Part 4 deals with the transit trade, that other keystone of mercantilist commercial policy. Given the geographical centrality of the Low Countries within Europe, it is telling that transit trade was especially important during wars. The Low Countries, for example, profited from the war between France, Great Britain and the Dutch Republic in 1777–1783. However, high internal transportation costs and tolls demanded by local governments strongly affected the transit trade and determined that only particular goods were included in the transit trade mix.

The conclusions summarize the key findings of the book. The Habsburg government pursued a rather active customs policy aimed at monitoring trade flows and import substitution; there was less interest in export-driven growth. The government was constrained in its policy by the problems with local governments, its weak position in European politics, and the constant need to decide between the often divergent interests of stakeholders. The central government made use of a wide range of policy instruments: import and export duties, bans and restrictions, and patents and monopolies for entrepreneurs and merchants. Ad-hoc and specific customs exceptions went hand in glove with general rules. The analysis of the commercial in- and out-flows reveals the particularities of the economy of the Austrian Netherlands in the second half of the eighteenth century: growing home demand was key, the region was largely self-sufficient in its nutritional and energy needs, import substitution led to a shift in imports from finished goods to raw materials. Trade achieved an impressive growth rate (a mean 5% per annum) and had an important role to play in the region’s homespun growth present in both traditional and new sectors.

In the end, the study remains inescapably stuck in a chicken-or-the-egg dilemma: did trade fuel economic development or vice versa? This is the result of the somewhat vague research question on ‘the effects of international trade’. What the book does demonstrate is precisely the differential effects on different sectors generated by exposure to long-distance trade. Given this diversity it is perhaps impossible to evaluate the effects of trade on the economy. I believe a more pronounced use of international trade theory could at least have rendered ‘the effects’ more clearly. For example, pages 61 to 65 present the author’s ongoing research on the revealed comparative advantages in commerce of different sectors of the Austrian Netherlands. While a more thorough description of this theory of international trade should have been present in these pages for the non-expert reader, it shows that the integration of international trade theory is a fruitful approach. Coenen could have done more with the available information on the (relative) prices of commodities (both from the Posthumus series and those provided in the sources used for this study) and factor inputs (the low wages in the linen sector, for example), the applied customs tariffs, and the imported and exported quantities. These numbers could then be compared with the abundant English data. Perhaps it was even possible to quantitatively test the effect of tariffs, bans and monopolies on traded volumes over time, given that the data cover more than thirty years. An approach embedded in international trade theory would have allowed the author to be more specific about the impact of policies and trade volumes on the welfare, wages, prices and success/failures of particular sectors and those people active within them which is precisely what international trade theory is about.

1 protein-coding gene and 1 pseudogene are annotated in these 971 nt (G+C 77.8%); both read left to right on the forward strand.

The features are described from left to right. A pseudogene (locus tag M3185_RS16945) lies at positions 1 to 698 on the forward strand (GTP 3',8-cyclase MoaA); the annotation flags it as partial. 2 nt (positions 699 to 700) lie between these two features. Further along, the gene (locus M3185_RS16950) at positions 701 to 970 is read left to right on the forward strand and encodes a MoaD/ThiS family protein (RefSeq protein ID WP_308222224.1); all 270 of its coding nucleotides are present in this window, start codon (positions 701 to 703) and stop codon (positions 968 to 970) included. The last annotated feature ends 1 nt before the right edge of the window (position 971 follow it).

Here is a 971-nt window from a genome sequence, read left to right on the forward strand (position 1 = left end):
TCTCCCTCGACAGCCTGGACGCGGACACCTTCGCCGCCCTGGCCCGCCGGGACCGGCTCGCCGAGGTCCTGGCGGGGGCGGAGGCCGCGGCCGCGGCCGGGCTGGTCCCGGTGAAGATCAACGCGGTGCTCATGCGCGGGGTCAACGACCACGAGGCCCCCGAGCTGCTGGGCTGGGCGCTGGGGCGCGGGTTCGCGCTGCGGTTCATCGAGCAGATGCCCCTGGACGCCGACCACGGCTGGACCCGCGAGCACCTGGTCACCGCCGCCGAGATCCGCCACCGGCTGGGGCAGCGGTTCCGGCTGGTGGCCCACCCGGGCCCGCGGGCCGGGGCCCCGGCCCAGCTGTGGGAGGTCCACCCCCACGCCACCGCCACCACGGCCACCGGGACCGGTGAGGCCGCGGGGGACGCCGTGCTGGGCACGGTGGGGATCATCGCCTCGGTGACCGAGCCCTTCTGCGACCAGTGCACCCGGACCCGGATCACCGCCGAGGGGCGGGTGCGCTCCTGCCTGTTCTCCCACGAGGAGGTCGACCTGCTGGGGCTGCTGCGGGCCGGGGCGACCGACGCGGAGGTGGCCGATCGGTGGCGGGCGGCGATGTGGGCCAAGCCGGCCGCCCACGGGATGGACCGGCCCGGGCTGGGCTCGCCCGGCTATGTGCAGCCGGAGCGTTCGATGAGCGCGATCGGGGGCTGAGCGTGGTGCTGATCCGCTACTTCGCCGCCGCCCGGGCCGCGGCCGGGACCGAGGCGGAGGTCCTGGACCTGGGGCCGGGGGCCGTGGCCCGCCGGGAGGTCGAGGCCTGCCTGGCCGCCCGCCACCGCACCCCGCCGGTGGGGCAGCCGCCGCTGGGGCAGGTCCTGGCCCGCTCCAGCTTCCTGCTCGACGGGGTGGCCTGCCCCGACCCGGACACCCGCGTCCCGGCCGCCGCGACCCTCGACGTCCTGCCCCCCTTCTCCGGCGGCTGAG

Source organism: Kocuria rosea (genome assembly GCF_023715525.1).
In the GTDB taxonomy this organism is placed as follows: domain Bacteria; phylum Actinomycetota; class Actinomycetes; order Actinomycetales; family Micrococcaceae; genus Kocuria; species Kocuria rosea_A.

In conclusion, Carriers of Growth will surely serve as a source of inspiration for economic historians, a result of the richness of its data on the underexplored case of the eighteenth-century Austrian Netherlands and of the many angles covered by this book.